Friday, October 27, 2006

Permaculture is a design system, which implies that some sort of design process should be involved. If I was a TV presenter I would probably describe our approach to permaculture as “organic” but I’m not and so I’ll be honest and tell you that it’s haphazard, to say the least. We arrived in our new house with furniture to make and buy to make the house habitable and all manner of permaculture ambitions like raising chickens and planting a vegetable garden. Spring was well under way, and we both suffer badly from impatience, so we bought chicks and planted vegetables with permaculture ideas in mind but no formal process under way.

Patrick Whitefield says that a permaculture design is usually presented “in the form of a map or plan of the design proposals” (The Earth Care Manual: A Permaculture Handbook for Britain & Other Temperate Climates see pp375-400). The design process starts in a “listening mode” with three aspects: a base map, a site survey and questionnaire. Patrick says that these three stages “can be taken in any order, but it’s often a good idea to start with a base map, because mapping a piece of land is one of the best ways to get to know it. Making a map takes you to every part of the site and requires you to look at it carefully.” A base map is therefore a representation of the current situation and the final stage in the process is the production of the design proposal map.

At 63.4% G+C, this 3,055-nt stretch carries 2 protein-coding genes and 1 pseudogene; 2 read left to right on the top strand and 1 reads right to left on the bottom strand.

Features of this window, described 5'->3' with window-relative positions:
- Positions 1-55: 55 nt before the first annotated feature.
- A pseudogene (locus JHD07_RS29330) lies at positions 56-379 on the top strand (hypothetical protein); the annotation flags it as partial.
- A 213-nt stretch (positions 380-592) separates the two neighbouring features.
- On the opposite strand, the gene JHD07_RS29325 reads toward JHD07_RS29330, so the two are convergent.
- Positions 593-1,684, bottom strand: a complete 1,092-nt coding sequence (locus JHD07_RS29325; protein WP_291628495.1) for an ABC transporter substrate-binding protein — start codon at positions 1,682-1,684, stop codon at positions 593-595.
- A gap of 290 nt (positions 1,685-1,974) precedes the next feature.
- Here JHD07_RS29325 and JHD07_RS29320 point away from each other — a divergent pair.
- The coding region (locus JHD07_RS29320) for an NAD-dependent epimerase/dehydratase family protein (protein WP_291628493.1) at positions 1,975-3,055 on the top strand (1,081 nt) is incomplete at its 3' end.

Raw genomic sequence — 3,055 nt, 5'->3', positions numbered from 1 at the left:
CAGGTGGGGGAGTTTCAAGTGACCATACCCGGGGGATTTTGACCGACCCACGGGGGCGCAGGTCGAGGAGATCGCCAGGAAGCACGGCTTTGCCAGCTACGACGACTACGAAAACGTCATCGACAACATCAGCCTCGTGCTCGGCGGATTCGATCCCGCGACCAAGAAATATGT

We’ve got three maps to make, one of our whole site, one of our woods and one of the garden of our holiday cottage as we want to present an example of small space permaculture to inspire people staying with us. My own barrier to getting started often involves the fear of the unknown or the thought that the task will prove very/too difficult. This has been true of both the barn re-roofing and the mapping. However, once I’ve plucked up the courage to get started, I usually find that the task is less daunting than first appeared and that it starts to gain momentum. A good tip with a base map, particularly of a large area, is to try and find an existing map. This can then be traced and enlarged, with information added and deleted to suit. One method of enlarging is to tape the map over a large piece of paper, decide on a centre and measure every point out from this with a straight ruler joining the centre to the point, multiplying the measurement buy the same factor (e.g. x 2) and marking the new point on the same directional line. See the photo above and Patrick’s book for a fuller explanation.